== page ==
Two techies on a mission to ensure future generations have access to the “Inscription Stones”
By Sharathkumar Nair
Bengaluru, April 11, 2019:
The Inscription Stones of Bengaluru is a civic activism project started by two techies, Vinay Kumar, and Uday Kumar, with the sole vision to safeguard and preserve the ancient inscription stones (Shila Shaasanas in Sanskrit) found in and around the city. These stones were lost to the rapid urbanization of the city.
Epigraphia Carnatica, a book written by British author Benjamin Lewis Rice, director of the Mysore Archaeological Department during the British Rule of India, wrote extensively about the inscription stones found in Mysore.
Rice had documented around 9,000 stones in Mysore and 150 stones in Bengaluru in his book. Both Vinay and Uday Kumar were deeply motivated after reading this book and decided to take matters into their hands to preserve these stones.
Both Kumars started their quest to salvage these stones in the city. They are the only links to the great history and culture that has been lost in time. The inscription etched onto these stones gives us a glimpse of the social and cultural life of the people who lived back then.
Out of 150 stones documented in the book, only 30 are left in Bengaluru. The remaining stones were destroyed due to construction activities at the sites. To ensure future generations have access to these stones, Inscription Stones of Bengaluru have created a virtual library using 3D scanning.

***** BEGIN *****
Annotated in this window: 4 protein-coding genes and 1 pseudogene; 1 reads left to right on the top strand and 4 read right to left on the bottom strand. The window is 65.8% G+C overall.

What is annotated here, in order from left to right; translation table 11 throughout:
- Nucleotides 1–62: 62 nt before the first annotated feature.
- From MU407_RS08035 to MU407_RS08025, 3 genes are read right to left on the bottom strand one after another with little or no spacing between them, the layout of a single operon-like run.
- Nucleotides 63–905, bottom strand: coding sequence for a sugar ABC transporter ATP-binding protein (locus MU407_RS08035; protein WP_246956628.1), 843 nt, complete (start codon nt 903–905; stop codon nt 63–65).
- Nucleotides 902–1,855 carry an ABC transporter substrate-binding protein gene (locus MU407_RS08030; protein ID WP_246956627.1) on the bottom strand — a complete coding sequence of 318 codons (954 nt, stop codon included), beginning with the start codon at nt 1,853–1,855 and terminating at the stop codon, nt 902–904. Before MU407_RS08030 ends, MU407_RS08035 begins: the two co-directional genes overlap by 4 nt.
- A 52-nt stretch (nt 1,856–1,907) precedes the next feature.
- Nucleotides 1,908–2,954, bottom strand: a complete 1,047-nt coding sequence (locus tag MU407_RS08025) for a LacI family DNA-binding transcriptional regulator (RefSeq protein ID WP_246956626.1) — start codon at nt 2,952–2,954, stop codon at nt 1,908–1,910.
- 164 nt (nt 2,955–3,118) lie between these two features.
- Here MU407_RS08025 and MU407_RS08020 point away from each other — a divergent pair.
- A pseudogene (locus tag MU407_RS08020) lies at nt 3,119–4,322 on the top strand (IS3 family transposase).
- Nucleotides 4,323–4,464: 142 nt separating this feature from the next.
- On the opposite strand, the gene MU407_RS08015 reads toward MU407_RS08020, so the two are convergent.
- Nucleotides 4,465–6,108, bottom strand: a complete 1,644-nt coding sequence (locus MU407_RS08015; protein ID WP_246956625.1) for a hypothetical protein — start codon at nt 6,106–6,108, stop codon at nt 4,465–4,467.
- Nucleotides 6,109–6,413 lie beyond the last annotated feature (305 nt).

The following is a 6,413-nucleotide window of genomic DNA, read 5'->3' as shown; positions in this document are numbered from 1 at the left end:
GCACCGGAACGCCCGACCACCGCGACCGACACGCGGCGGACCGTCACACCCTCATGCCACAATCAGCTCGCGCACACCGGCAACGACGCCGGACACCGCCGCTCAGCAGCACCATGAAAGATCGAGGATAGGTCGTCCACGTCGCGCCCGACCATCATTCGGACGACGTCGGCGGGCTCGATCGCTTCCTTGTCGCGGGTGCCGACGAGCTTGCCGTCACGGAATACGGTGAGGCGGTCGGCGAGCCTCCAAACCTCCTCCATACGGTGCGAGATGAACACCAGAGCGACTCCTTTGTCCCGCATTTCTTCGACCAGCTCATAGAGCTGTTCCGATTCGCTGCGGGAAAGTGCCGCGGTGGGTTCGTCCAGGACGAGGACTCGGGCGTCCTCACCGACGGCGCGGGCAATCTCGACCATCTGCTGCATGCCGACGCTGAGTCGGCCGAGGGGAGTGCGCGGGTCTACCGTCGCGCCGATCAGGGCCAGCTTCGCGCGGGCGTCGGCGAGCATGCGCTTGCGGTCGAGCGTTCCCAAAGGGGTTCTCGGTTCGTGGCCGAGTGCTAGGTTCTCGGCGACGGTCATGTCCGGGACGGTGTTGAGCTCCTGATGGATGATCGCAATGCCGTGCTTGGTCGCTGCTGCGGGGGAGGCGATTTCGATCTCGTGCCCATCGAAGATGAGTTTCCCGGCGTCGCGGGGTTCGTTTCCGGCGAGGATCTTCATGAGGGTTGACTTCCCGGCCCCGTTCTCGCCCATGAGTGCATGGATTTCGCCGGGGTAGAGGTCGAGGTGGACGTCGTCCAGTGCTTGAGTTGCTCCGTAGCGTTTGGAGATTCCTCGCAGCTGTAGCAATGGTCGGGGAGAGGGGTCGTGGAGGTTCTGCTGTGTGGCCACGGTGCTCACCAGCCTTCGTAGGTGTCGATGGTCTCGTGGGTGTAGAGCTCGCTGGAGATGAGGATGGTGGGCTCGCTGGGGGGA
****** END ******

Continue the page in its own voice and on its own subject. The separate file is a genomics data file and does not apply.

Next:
“It was heartbreaking for us to find out that only 30 stones have been left out of 150 stones. Once we find an inscription stone, we inform the locals about its cultural importance and build a shelter around the stone to preserve it. It becomes very difficult if anyone wants to study the inscriptions written on it. So, we decided to digitize, so that everybody can have access to them for study and research purposes,” said Vinay Kumar.
“All these stones were massive in size. We had a team of three people who worked for several days to scan them using the 3D scanner to ensure that we capture each and every detail. All the 30 stones have been scanned and can be printed using a 3D printer that can be used for study and research purposes,” said Afreen who works for Altem Technologies, the company who helped in creating 3D scanned images of these stones.
According to Dr. Krishna Murthy, an epigraphist from Bangalore said,” Bengaluru glorious past is written on these stones. The government has not taken any initiative to save them from being destroyed. It is great to see the new generation getting deeply involved in preserving our history. These stones tell a great deal about our ancestors and their achievements. These stones must be preserved in order for the future generation to understand their cultural past.”